12-03-2022  8:58 pm   •   PDX and SEA Weather
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NORTHWEST NEWS

Tough Oregon Gun Law Faces Legal Challenge, Could Be Delayed

Midterm voters narrowly passed one of the toughest gun control laws in the nation, but the new permit-to-purchase mandate and ban on high-capacity magazines faces a lawsuit that could put it on ice just days before it's set to take effect.

Portland Approves $27M for New Homeless Camps

Public opposition to the measure and the money that will fund it has been heated, with critics saying it will criminalize homelessness and fail to address its root causes.

Portland Settles Lawsuit Over Police Use of Tear Gas

The lawsuit was originally filed by Don't Shoot Portland in June 2020. “Our freedom of expression is the foundation of how we make social change possible,” Teressa Raiford said in a news release. “Black Lives Still Matter.”

Oregon Lawmakers Lift Security Measure Imposed on Senator

Since July 2019, Sen. Brian Boquist had been required to give 12 hours notice before coming to the Oregon State Capitol, to give the state police time to bolster their security and to ensure the safety of people in the Capitol.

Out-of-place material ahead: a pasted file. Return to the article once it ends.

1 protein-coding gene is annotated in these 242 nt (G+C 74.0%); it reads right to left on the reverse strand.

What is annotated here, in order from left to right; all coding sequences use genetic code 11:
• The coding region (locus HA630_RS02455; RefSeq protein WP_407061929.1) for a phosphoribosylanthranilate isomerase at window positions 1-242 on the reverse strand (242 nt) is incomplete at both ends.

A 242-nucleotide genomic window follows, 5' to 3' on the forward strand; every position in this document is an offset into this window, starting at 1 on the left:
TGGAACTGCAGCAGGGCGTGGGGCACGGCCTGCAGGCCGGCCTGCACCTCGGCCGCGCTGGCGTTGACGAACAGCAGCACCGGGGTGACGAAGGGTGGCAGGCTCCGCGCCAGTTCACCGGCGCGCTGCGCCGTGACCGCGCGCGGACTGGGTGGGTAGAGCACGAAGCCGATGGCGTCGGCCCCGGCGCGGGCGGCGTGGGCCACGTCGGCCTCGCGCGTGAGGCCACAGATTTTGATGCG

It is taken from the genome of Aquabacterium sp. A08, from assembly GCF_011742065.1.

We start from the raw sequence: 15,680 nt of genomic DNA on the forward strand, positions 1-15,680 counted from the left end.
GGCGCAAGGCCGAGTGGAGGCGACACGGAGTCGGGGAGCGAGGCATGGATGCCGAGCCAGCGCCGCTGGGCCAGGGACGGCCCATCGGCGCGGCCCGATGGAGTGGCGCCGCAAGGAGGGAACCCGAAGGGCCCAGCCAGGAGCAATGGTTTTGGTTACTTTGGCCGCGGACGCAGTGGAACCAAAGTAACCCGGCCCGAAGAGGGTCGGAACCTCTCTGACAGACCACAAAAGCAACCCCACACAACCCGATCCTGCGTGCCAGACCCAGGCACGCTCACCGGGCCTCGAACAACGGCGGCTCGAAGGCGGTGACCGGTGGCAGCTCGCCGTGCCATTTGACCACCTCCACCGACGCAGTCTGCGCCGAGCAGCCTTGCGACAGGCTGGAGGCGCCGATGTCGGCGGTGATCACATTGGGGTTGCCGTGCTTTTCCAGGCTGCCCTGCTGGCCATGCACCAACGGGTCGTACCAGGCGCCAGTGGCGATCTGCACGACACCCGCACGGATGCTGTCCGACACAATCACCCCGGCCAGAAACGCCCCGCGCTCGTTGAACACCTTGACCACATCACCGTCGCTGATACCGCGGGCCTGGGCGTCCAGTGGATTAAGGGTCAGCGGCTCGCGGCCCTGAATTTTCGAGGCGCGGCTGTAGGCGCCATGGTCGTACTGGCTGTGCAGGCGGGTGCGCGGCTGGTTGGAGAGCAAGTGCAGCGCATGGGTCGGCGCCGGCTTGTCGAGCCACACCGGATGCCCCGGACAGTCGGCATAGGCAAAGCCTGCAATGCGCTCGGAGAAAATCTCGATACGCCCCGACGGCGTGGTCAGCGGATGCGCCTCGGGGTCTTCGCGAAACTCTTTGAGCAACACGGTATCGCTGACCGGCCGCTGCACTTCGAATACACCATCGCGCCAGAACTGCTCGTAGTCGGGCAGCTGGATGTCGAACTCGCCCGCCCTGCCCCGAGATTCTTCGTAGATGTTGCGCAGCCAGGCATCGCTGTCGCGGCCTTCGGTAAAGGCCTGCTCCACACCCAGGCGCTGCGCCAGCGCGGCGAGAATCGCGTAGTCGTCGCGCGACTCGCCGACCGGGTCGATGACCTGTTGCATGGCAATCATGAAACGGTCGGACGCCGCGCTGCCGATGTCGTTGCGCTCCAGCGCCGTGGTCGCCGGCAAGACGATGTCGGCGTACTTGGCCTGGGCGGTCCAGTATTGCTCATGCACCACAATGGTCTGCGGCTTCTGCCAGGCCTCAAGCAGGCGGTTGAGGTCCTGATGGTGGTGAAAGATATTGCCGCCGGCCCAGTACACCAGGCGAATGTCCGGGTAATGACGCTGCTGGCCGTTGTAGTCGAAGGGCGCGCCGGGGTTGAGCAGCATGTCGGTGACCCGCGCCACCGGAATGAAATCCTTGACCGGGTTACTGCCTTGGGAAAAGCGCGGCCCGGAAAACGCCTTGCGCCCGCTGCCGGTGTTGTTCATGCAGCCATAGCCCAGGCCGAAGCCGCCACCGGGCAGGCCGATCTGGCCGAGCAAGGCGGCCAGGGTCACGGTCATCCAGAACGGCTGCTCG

NEWS BRIEFS

PBS Genealogy Show Seeks Viewers’ Brick Walls

The popular PBS show “Finding Your Roots” is putting out a nationwide casting call for a non-celebrity to be featured on season...

The James Museum Opens Black Pioneers: Legacy In The American West

This first-of-its-kind-exhibition explores Black history in the West with a timeline of pictorial quilts. ...

Use of Deadly Force Investigation Involving Clackamas County Sheriff and Oregon State Police Concludes

The grand jury’s role was solely to determine whether the involved officers’ conduct warranted criminal charges; questions...

Fan buying famed ‘Goonies’ house in Oregon, listed for jumi.7M

ASTORIA, Ore. (AP) — The listing agent for the Victorian home featured in the “The Goonies” film in Astoria, Oregon, said this week the likely new owner is a fan of the classic coming-of-age movie about friendships and treasure hunting, and he promises to preserve and protect the landmark. ...

Scientists call for action to help sunflower sea stars

ASTORIA, Ore. (AP) — Scientists along the West Coast are calling for action to help sunflower sea stars, among the largest sea stars in the world, recover from catastrophic population declines. Experts say a sea star wasting disease epidemic that began in 2013 has decimated about...

Missouri holds off Arkansas 29-27 to reach bowl eligibility